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By John Wilson, Managing Editor


STRANGER IN A STRANGE LAND

Indeed, I cannot conceive a more perfect mode of writing any man's life, than not only relating all the most important events of it in their order, but interweaving what he privately wrote, and said, and thought; by which mankind are enabled as it were to see him live, and to 'live o'er each scene' with him, as he actually advanced through the several stages of his life. Had his other friends been as diligent and ardent as I was, he might have been almost entirely preserved. As it is, I will venture to say that he will be seen in this work more completely than any man who has ever yet lived.

--James Boswell, "The Life of Samuel Johnson"

"The Life of Samuel Johnson," the great prototype of modern biography, was published on May 16, 1791, the anniversary of the day in 1763 on which James Boswell first met Doctor Johnson in the parlor of Thomas Davies, an actor who kept a bookshop in Covent Garden.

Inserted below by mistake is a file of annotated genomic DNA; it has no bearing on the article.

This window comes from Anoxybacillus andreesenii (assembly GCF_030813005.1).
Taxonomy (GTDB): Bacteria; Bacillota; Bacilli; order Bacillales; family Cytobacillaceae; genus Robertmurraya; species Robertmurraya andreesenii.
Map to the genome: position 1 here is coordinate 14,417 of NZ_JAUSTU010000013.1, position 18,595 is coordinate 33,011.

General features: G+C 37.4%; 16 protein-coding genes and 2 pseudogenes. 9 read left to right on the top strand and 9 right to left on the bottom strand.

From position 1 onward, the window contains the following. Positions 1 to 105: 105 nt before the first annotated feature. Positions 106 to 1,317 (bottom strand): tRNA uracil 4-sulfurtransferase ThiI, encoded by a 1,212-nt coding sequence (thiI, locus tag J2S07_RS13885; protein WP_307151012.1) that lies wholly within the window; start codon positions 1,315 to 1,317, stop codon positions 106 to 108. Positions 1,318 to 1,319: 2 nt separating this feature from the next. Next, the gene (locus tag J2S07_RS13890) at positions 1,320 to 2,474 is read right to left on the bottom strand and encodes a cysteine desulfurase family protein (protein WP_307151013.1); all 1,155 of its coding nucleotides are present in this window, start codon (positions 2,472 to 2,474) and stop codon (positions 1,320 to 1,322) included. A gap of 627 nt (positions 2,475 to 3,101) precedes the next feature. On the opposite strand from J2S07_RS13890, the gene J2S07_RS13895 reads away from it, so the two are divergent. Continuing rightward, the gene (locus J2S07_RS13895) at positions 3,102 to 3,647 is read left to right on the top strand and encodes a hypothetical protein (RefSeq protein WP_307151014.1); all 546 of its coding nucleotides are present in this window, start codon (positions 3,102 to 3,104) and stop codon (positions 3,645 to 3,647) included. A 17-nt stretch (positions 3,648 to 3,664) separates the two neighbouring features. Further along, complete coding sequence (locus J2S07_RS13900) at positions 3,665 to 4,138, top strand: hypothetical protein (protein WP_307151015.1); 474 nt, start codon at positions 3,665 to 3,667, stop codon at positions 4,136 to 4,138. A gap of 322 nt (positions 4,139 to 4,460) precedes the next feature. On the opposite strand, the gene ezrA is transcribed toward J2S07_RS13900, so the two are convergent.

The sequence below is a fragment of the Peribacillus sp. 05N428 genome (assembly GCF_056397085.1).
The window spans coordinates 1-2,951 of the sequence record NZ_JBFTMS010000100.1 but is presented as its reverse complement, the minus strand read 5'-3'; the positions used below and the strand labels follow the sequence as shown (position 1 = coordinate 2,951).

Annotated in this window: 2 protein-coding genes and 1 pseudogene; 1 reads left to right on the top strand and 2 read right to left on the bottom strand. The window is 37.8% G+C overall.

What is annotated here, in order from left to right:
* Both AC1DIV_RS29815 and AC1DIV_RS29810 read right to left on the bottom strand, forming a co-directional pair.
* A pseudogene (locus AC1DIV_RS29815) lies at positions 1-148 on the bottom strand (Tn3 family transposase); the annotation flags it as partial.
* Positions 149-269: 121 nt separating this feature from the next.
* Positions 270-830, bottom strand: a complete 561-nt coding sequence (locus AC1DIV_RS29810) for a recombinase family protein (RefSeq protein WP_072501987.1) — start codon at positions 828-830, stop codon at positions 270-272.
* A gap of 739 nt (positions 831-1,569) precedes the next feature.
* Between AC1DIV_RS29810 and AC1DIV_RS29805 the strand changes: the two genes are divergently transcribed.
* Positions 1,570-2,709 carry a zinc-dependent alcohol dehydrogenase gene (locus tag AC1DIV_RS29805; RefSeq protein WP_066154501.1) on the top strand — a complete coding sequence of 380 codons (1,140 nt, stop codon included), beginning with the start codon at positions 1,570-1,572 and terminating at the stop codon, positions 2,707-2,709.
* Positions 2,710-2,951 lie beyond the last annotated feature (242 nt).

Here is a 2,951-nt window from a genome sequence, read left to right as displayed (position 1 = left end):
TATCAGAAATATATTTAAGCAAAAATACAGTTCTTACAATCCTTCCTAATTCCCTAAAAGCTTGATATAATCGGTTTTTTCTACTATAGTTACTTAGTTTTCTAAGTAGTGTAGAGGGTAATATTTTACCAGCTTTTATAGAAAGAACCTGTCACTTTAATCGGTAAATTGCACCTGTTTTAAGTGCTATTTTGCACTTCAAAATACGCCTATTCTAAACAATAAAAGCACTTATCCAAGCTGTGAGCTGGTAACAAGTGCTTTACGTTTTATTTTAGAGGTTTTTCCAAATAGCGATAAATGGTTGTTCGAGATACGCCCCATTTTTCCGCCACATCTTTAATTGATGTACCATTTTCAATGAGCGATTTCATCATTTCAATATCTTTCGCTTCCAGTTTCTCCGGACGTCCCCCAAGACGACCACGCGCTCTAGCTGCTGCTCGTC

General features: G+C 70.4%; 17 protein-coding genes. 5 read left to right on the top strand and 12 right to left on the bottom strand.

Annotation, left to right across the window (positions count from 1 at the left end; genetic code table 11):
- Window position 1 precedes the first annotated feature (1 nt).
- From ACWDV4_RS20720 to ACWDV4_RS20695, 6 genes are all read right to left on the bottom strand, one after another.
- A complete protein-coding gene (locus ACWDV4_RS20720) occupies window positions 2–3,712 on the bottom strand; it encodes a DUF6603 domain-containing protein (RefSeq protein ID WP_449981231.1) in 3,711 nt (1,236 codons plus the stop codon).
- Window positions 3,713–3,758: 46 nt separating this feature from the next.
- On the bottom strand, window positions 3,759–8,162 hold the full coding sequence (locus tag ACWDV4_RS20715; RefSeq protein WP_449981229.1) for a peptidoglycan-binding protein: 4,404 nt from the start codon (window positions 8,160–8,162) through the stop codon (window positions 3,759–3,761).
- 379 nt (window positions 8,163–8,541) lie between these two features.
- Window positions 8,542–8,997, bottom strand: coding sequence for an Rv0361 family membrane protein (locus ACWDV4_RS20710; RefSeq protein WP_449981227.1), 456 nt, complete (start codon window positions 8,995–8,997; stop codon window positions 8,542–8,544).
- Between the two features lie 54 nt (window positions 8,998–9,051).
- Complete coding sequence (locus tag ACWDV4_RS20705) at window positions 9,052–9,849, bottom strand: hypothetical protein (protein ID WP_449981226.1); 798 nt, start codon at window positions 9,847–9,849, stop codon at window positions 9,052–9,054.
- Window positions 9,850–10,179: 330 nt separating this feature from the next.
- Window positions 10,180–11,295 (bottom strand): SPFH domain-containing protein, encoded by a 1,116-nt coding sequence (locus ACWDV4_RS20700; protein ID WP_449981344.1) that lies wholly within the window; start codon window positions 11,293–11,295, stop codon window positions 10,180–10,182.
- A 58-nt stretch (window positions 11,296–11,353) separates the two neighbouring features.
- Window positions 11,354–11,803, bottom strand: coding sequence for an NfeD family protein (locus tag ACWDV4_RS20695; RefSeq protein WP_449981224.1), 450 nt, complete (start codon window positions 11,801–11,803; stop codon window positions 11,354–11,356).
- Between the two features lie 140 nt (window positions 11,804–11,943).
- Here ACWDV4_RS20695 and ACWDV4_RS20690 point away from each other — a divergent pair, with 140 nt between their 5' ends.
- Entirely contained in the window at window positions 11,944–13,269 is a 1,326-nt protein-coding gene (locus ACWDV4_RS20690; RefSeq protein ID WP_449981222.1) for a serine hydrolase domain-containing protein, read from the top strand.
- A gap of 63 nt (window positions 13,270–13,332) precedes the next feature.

Apart from his irrepressible boastfulness--in this case, not unjustified--Boswell's remarks about his life of Johnson reveal a naIvete characteristic of the Enlightenment. "Had his other friends been as diligent and ardent as I was," Boswell says of Johnson, "he might have been almost entirely preserved"--a strange turn of phrase, the strangeness of which Boswell doesn't perceive. So we are to imagine a relay-team of biographers attending the great man from birth, recording not only what he did--"all the most important events . . . in their order"--but also "interweaving what he privately wrote, and said, and thought." And there you have it: a virtual Doctor Johnson.

In "Whose Emily Dickinson?" (in this issue), Roger Lundin tells how he began work on a biography of Dickinson with a comparably naive notion of what it would entail, and how in the course of that project he gained a new sense of the irreducible mystery at the heart of every human life. (Along the way, he also became much more charitable in his judgments of fellow biographers.)

If excessive confidence in the power of ...

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